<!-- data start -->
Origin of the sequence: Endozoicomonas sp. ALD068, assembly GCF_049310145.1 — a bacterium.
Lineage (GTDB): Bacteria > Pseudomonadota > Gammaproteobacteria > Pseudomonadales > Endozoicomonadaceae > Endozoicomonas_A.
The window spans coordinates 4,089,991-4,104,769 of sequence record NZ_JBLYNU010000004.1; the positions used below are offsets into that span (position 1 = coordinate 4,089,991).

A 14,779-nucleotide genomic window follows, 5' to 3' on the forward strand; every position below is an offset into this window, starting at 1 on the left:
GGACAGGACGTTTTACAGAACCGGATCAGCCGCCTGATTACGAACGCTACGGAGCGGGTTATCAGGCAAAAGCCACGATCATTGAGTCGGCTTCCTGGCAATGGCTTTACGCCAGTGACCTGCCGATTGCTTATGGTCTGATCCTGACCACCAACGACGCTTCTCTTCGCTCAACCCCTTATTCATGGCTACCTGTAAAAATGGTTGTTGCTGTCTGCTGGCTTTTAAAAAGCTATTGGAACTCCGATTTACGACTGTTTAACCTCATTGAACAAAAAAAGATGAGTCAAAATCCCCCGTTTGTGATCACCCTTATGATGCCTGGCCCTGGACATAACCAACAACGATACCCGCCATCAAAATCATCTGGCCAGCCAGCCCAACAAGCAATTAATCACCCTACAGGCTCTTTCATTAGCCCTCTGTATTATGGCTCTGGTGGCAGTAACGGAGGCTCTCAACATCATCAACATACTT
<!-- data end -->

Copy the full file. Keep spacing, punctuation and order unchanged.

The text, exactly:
Origin of the sequence: Endozoicomonas sp. ALD068, assembly GCF_049310145.1 — a bacterium.
Lineage (GTDB): Bacteria > Pseudomonadota > Gammaproteobacteria > Pseudomonadales > Endozoicomonadaceae > Endozoicomonas_A.
The window spans coordinates 4,089,991-4,104,769 of sequence record NZ_JBLYNU010000004.1; the positions used below are offsets into that span (position 1 = coordinate 4,089,991).

A 14,779-nucleotide genomic window follows, 5' to 3' on the forward strand; every position below is an offset into this window, starting at 1 on the left:
GGACAGGACGTTTTACAGAACCGGATCAGCCGCCTGATTACGAACGCTACGGAGCGGGTTATCAGGCAAAAGCCACGATCATTGAGTCGGCTTCCTGGCAATGGCTTTACGCCAGTGACCTGCCGATTGCTTATGGTCTGATCCTGACCACCAACGACGCTTCTCTTCGCTCAACCCCTTATTCATGGCTACCTGTAAAAATGGTTGTTGCTGTCTGCTGGCTTTTAAAAAGCTATTGGAACTCCGATTTACGACTGTTTAACCTCATTGAACAAAAAAAGATGAGTCAAAATCCCCCGTTTGTGATCACCCTTATGATGCCTGGCCCTGGACATAACCAACAACGATACCCGCCATCAAAATCATCTGGCCAGCCAGCCCAACAAGCAATTAATCACCCTACAGGCTCTTTCATTAGCCCTCTGTATTATGGCTCTGGTGGCAGTAACGGAGGCTCTCAACATCATCAACATACTT